However, some economists argue that such a plan is economically unfeasible. Nuclear power is a key component of energy generation for many countries, accounting for 20 percent of U.S. power generation, 30 percent of Japanese power before the disaster, and almost 75 percent for the French. In a subsequent interview about the state of nuclear power in Japan, Hideaki Hirata, an economics professor at Hosei University in Tokyo and a visiting scholar at Harvard’s Reichauer Institute, argued that abandoning nuclear power would undo any economic gains Japan has made in recent years and drive up the nation’s already substantial debt. He says “it’s easy to say, ‘let’s stop nuclear power,’ but that would be a huge, negative shock to the Japanese economy. If we are OK with that, then our living standard might go down by up to 30 percent. We would need to reduce consumption, educational spending — it would be bad. If the Japanese people agree with that, then that’s fine. But I’m sure the vast majority of people would not want to go down that path.” Japan ran a trade deficit for only the third time in 30 years in 2012, and has since failed to reverse the trade gap. This new and worrisome development for the traditionally export-driven economy can be directly attributed to the reliance on foreign oil and liquefied natural gas to cover the gap left by the shutdown of nuclear power reactors.











Naoto Kan and the other members of the conference’s panel countered this line of economic reasoning with an appeal for more renewable energy. Kan described how new legislation promoting solar power has led to an increase in solar power generation equivalent to the output of three nuclear power plants. Appealing to the success of the German model for renewable energy production, Kan called for the displacement of Japan’s nuclear power generation capacity with renewable energy by the year 2020, and total elimination of fossil-fuel burning plants by 2050. An ambitious goal, to be sure; however, Professor Hirata countered that, “in the short term, we don’t have a satisfactory alternative for oil or natural gas. In the long run, development of new technology may make renewable energy feasible, but for the next 5 or 10 years, we will need to import more oil.”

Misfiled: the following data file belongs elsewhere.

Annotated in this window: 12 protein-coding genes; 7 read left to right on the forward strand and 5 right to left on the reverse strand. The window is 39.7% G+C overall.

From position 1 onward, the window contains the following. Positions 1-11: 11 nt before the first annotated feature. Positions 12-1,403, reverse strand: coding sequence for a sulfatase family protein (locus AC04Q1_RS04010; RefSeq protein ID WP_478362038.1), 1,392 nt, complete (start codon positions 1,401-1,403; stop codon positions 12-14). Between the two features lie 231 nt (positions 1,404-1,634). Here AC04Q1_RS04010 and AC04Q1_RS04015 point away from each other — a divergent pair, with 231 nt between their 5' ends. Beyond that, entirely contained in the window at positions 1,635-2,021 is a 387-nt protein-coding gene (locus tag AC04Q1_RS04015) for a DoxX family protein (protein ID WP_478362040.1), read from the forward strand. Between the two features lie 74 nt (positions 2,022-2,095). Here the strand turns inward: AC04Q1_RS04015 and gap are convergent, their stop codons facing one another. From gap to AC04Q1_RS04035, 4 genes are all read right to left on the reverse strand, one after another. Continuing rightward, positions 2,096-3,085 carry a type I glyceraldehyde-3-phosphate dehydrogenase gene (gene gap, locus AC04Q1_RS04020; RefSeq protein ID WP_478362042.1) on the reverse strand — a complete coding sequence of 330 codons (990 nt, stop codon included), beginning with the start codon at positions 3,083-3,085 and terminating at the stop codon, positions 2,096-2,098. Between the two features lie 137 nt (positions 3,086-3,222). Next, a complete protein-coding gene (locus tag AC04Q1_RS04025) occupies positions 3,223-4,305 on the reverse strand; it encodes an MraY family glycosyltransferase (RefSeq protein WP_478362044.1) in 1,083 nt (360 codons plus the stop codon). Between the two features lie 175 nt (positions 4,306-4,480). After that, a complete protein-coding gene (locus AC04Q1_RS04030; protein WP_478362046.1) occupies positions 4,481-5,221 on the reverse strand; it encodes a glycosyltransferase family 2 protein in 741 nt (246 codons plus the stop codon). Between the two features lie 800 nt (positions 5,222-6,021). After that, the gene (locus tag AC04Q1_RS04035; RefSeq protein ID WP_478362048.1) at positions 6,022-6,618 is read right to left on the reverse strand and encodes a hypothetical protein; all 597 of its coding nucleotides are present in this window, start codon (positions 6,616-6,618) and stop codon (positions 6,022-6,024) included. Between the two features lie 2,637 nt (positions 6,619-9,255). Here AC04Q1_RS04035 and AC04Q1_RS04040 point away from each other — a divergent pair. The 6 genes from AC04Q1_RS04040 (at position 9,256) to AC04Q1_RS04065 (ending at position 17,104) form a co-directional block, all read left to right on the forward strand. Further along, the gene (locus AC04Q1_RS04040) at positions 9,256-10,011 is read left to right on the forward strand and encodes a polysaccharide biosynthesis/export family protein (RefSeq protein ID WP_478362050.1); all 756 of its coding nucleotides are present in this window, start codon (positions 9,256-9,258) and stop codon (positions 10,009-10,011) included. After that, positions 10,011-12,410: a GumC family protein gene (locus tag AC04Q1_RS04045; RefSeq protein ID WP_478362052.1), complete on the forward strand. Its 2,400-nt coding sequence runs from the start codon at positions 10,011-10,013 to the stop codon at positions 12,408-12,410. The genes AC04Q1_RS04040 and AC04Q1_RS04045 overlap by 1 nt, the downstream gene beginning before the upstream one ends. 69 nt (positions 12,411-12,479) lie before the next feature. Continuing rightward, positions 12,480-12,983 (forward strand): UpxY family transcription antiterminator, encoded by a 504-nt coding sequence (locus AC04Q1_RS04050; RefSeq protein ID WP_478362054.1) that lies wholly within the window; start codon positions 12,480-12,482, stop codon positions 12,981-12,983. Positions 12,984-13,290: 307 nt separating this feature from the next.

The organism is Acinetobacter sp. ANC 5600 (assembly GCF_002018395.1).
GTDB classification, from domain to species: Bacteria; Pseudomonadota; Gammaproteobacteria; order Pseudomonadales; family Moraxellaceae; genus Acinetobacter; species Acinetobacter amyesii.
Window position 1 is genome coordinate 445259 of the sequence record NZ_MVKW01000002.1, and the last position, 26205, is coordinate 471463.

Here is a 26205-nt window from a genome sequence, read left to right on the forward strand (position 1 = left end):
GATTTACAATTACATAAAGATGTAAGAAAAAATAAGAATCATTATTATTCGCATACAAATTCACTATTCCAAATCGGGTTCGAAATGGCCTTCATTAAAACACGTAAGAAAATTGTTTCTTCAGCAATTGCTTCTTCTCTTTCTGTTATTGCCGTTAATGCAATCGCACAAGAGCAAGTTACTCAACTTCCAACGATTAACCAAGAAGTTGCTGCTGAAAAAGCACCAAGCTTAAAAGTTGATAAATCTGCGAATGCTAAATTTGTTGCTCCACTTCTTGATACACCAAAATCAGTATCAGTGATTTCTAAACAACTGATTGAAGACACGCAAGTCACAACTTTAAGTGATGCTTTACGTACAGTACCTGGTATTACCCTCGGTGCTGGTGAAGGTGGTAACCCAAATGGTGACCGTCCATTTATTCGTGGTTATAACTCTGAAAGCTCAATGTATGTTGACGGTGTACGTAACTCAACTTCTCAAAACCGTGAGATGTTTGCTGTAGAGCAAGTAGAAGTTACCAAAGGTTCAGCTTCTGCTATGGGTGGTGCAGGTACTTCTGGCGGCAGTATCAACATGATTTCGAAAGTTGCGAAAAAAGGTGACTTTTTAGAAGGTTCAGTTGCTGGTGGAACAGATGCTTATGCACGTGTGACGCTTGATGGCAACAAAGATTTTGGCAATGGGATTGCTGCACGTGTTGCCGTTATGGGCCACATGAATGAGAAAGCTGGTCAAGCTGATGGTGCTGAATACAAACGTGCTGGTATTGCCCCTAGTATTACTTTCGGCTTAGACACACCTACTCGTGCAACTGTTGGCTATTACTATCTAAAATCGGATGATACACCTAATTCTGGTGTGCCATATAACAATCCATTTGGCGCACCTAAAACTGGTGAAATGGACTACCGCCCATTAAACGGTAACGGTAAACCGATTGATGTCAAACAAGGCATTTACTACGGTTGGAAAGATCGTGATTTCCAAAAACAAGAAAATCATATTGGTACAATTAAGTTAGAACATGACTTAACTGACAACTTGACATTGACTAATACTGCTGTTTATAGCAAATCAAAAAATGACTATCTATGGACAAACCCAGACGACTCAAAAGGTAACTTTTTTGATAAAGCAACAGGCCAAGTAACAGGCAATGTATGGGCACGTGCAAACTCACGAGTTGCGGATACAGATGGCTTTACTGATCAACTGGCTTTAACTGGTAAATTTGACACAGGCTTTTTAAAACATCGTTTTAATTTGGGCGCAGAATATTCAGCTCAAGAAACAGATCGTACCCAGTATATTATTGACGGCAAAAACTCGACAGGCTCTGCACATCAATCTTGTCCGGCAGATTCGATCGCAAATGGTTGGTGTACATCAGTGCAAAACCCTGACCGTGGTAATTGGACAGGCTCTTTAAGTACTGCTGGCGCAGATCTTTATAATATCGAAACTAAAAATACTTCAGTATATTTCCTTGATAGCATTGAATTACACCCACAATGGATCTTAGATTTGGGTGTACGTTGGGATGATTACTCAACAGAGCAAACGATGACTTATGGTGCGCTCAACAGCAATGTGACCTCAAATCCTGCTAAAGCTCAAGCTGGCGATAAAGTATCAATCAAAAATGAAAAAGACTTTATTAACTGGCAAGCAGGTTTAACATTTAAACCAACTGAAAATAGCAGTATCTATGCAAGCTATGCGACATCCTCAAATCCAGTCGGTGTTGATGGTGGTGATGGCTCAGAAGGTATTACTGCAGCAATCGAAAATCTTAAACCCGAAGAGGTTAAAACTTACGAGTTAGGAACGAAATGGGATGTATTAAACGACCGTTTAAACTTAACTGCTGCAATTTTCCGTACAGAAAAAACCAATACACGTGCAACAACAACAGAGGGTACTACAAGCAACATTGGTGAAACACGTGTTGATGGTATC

Rie Yamada, a staff writer for the Asahi Shimbun, which is Japan’s—and the world’s—second largest newspaper by circulation, contends that in any discussion of nuclear power, ultimately, we can never forget the suffering nuclear disasters can bring. “I would like everyone in the US to have the opportunity to meet those affected by the Fukushima disaster,” she says. “I have met a lot of people who escaped from Fukushima and whenever I hear their story, I again realize that we can never forget what happened there.”

Debates will continue to rage about the cost effectiveness of nuclear power, of coal, and of renewable energy, but some argue that framing this disaster only in economic terms misses the tragedy that has unfolded before our very eyes. If you really remember what happened to people in Fukushima, or Chernobyl, if you contemplate the prospect of evacuating 50 million people from one of the world’s greatest cities, how can you support the continued use of nuclear power with no end in sight?




And yet, abandoning nuclear power in Japan would bring its own risks and painful transitions, such as more strain on a fragile economy and a decrease in the standard of living. Ultimately, despite the most thorough research and risk-reward analysis, any decision that policy-makers reach will be fraught with uncertainty. This uncertainty is inevitable, but politicians and the public must carefully consider both sides of the debate to determine which variables in the calculus of nuclear power policy they deem most important. To that end, I hope that the next conference on nuclear power will give us not only one, but two compelling arguments, with an audience featuring a healthy dose of the anti-nuclear canvassers, the pro-nuclear stalwarts, and everyone in between.